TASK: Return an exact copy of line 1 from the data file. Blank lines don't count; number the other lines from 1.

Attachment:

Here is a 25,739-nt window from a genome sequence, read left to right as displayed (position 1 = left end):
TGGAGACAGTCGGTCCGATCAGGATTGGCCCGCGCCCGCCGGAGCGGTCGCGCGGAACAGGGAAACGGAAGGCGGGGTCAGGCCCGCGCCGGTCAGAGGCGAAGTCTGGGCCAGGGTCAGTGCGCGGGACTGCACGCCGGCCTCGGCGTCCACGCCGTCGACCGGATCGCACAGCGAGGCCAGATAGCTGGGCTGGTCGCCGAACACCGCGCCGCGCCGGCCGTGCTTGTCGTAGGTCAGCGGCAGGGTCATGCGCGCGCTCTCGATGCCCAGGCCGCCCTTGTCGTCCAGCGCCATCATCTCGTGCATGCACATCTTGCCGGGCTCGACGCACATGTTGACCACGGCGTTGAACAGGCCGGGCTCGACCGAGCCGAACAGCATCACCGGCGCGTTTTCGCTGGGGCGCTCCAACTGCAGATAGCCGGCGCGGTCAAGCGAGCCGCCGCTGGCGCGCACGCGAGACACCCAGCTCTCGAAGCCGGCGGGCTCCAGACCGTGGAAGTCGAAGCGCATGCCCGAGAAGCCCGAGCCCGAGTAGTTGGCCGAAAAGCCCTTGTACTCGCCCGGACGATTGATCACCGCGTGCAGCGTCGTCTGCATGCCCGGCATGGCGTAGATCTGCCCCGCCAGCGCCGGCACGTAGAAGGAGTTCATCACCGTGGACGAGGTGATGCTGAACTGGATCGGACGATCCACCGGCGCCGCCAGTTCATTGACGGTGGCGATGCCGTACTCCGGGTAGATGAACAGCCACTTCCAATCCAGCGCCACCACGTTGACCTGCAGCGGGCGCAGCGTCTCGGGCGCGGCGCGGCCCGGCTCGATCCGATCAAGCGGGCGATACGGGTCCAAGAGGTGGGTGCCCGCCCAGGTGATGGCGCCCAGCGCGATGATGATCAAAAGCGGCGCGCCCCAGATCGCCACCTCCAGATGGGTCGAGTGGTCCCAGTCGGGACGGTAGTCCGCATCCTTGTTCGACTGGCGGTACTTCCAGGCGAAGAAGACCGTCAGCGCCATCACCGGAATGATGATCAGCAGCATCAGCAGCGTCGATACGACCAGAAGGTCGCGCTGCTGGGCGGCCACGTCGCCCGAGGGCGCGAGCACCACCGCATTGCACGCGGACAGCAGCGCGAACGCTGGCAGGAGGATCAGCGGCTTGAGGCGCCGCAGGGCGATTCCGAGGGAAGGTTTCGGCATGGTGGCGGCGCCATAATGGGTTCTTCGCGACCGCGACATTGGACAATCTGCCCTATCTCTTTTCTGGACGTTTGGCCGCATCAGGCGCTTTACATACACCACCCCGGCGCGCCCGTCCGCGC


Here is a 25,739-nt window from a genome sequence, read left to right as displayed (position 1 = left end):